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The current time in Athens is 02:34 on September 23, 2014
28th Olympic Games - JO
Athens, Greece, August 14-28, 2004
Features for Saturday, August 7, 2004
Athens tipped to be the most expensive Games ever
"Rational thought out the window"
The final price tag for the 2004 Olympics may approach $US12 billion ($A17.11 billion), including a record of at least $US1.5 billion ($A2.14 billion) for security. This figure is almost 10 times that spent on the Sydney Games, which outlayed $US1.5 billion ($A2.14 billion) four years ago.
"The Olympics, for some reason, seems to throw rational thought out the window. I call it the 'goose bump effect,'" said Helen Lenskyj, a University of Toronto sociologist professor who has studied Olympic costs and other fallout. "The Olympics is built on this sentiment: 'I had goose bumps being at the games, competing in the games and so on.' It trumps all rational arguments."
The 1984 Los Angeles Olympics is considered a watershed. It turned the Olympics from a sports celebration to a perceived economic engine. The reason was a record $US225 million ($A320.9 million) profit.
"LA changed everything," said Evan Osborne, who teaches sports economics at Wright State University in Ohio. "Suddenly, the Olympics were seen as a potential bonanza."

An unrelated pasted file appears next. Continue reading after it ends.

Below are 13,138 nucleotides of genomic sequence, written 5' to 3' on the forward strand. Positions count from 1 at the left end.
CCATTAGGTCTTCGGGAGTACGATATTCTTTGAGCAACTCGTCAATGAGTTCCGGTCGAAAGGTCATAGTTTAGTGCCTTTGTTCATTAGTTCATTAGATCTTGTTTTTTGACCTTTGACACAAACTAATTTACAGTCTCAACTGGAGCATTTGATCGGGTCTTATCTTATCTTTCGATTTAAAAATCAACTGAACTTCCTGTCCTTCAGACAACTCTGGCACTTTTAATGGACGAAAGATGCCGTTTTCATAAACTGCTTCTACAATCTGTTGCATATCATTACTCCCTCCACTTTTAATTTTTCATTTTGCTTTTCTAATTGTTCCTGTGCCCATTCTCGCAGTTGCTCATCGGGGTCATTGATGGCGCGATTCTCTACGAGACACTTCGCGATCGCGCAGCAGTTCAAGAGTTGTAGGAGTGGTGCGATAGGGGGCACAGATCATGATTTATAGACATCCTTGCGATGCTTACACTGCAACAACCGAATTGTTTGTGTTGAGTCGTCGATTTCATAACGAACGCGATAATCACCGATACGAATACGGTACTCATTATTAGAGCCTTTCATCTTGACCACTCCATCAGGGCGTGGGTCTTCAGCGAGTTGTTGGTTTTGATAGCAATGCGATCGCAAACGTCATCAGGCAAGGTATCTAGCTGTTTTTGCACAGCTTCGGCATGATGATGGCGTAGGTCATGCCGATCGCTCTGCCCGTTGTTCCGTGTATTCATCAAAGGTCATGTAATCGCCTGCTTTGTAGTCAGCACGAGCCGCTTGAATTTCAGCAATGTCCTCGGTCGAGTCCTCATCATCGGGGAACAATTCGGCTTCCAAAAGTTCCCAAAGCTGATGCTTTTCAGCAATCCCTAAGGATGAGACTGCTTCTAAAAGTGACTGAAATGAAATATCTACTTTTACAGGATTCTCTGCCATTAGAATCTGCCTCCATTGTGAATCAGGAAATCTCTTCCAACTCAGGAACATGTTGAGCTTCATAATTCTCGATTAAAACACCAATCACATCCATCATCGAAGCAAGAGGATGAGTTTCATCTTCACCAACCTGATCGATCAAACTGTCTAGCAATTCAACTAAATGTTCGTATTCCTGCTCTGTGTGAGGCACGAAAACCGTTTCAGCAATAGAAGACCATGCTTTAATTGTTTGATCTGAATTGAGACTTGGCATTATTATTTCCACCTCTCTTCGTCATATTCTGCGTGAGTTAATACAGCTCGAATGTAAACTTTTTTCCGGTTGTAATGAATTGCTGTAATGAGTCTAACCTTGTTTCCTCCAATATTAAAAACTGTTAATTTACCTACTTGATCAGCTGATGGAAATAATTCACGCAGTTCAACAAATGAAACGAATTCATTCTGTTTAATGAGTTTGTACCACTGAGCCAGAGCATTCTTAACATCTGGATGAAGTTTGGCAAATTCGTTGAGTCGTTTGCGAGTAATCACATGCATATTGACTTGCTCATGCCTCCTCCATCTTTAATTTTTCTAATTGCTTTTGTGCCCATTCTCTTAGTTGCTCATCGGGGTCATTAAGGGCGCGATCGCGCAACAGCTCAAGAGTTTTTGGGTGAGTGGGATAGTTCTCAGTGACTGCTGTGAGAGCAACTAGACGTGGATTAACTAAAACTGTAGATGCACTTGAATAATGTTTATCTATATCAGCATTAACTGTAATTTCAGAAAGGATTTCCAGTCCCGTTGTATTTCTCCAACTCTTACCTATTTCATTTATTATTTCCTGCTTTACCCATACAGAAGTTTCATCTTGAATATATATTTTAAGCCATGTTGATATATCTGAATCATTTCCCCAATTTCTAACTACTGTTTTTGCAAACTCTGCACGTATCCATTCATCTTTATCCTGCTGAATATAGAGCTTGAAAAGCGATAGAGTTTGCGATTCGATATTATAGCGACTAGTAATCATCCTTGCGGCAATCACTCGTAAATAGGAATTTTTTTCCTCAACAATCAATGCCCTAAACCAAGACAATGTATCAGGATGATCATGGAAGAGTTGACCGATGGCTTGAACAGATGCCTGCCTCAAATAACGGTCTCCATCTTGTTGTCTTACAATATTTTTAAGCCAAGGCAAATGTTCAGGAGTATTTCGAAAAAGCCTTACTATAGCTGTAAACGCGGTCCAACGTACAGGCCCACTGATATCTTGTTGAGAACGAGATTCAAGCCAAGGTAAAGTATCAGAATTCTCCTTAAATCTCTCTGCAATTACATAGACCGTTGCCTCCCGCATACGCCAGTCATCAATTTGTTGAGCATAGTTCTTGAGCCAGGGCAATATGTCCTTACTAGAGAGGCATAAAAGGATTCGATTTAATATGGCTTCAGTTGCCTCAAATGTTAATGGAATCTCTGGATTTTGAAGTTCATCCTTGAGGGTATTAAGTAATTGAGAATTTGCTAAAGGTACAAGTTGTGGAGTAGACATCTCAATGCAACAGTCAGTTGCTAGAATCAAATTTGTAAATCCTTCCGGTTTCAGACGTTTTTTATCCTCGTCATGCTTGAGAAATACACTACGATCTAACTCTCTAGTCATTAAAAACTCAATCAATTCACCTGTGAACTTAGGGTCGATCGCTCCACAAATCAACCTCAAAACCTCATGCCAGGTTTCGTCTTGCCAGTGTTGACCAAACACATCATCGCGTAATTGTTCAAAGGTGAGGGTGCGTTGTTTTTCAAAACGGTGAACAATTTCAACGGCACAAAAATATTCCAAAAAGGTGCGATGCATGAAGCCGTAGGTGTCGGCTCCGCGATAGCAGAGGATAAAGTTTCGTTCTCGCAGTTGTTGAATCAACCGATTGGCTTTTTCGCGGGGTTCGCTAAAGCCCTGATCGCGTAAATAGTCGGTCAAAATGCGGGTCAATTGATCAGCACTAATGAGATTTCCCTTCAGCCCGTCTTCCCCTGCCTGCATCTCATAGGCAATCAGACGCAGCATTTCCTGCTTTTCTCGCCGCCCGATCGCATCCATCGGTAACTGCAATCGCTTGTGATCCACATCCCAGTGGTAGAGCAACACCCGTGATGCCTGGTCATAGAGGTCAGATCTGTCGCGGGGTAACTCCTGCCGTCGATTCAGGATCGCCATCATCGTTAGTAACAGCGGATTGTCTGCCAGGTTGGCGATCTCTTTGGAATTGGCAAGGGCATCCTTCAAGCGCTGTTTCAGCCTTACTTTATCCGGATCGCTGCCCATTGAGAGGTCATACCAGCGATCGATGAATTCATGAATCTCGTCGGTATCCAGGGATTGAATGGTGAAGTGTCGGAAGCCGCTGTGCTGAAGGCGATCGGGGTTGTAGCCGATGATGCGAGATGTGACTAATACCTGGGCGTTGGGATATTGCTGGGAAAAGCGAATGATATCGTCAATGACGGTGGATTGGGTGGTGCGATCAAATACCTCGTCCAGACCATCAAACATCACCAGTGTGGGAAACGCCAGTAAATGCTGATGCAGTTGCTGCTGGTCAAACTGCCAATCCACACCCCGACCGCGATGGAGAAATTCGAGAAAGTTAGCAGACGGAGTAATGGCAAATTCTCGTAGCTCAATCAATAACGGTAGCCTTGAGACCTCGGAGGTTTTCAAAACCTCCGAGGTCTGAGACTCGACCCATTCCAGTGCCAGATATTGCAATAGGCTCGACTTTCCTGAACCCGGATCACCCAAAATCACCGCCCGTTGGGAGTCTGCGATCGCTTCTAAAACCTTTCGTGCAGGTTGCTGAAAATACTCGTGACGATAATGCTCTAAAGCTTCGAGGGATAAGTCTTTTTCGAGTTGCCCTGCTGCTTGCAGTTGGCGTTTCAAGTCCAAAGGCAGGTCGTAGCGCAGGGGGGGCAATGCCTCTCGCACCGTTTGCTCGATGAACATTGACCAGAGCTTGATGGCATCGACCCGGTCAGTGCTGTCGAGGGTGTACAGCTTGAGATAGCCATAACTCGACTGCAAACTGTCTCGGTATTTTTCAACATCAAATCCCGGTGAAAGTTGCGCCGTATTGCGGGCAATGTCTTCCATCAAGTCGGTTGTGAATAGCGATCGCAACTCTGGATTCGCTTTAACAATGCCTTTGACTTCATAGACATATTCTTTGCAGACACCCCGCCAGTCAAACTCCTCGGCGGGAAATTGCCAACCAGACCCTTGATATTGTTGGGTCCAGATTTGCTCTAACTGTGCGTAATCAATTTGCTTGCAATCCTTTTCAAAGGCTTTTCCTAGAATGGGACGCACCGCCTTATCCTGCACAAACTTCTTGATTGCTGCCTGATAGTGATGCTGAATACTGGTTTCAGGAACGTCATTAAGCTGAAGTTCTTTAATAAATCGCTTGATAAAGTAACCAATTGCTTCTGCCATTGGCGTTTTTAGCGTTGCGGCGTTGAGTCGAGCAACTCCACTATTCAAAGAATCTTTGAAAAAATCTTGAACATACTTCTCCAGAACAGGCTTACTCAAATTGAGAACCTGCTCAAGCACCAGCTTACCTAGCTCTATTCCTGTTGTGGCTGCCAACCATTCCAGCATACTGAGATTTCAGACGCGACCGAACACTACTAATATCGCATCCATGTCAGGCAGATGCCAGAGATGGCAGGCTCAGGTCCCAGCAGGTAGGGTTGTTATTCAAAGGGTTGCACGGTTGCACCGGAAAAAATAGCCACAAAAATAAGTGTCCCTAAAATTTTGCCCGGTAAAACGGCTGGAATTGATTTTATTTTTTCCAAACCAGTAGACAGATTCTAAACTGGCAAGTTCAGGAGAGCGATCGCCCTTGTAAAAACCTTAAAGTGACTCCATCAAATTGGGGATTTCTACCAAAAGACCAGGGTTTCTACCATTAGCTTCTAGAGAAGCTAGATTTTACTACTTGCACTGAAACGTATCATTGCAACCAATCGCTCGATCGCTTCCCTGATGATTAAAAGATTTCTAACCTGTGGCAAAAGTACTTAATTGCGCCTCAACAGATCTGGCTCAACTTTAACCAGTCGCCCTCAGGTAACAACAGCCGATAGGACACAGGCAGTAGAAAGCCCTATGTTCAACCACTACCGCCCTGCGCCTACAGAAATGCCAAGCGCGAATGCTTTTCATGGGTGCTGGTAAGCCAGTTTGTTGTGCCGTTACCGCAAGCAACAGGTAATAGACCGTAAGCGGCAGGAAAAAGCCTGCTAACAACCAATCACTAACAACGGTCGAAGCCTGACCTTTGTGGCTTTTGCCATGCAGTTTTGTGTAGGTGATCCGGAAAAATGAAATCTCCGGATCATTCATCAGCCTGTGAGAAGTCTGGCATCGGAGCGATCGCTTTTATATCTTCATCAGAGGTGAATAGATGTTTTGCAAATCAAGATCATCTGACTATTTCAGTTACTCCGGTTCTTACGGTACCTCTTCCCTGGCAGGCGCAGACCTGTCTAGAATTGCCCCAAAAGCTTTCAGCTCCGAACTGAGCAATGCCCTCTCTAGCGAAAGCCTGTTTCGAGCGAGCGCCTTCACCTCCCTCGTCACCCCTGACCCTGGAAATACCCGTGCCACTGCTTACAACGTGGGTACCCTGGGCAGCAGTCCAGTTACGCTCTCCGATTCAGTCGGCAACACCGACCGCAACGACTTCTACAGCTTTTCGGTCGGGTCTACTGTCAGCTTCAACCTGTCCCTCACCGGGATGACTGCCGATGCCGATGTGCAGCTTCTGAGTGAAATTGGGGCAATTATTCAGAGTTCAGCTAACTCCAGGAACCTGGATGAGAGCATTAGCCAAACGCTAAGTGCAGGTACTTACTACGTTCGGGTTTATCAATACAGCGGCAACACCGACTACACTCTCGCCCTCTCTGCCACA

This opened up a new age of competition among cities. Bids grew ever more extravagant and spectacular. So did the costs. The International Olympic Committee did little until recently to put the brakes on the promises.
"We call it the 'winner's curse,'" Osborne said. "The cities that win the bid for the Olympics are the cities that most overestimate what they are worth."
Montreal, host of the 1976 Summer Games, was stuck with a public debt worth billions in today's dollars. In Atlanta, which hosted the games 20 years later, a hotel and other buildings have sprouted around the downtown Centennial Olympic Park - site of the bombing that claimed one life. But other Olympic venues, including a shooting site and beach volleyball, lost their lustre once the games left town.
Even the highly praised Sydney Games four years ago have left a fiscal hangover.
"For Sydney, some of the benefits almost appear to be spiritual, and I don't say that in a religious sense," said Harry Gordon, Australia's top authority on the games. He called it a "coming together in such a spirit of joy and unity that I haven't seen on such a scale outside of wartime".
Costs for staging recent Olympics as reported by organising committees. Figures do not always include public works projects for the games:
Atlanta, 1996: $US1.72 billion ($A2.45 billion) Nagano, 1998: $US1.14 billion ($A1.63 billion) Sydney, 2000: $US1.5 billion ($A2.14 billion) Salt Lake City, 2002: $US1.9 billion ($A2.71 billion) Athens, 2004: (est.) $US8 billion ($A11.41 billion) to $US12 billion ($A17.11 billion) Turin, 2006: (est.) $US3.19 billion ($A4.55 billion) Beijing, 2008: (est.) $US33.8 billion ($A48.21 billion)* * for operating expenses, sports facilities and other projects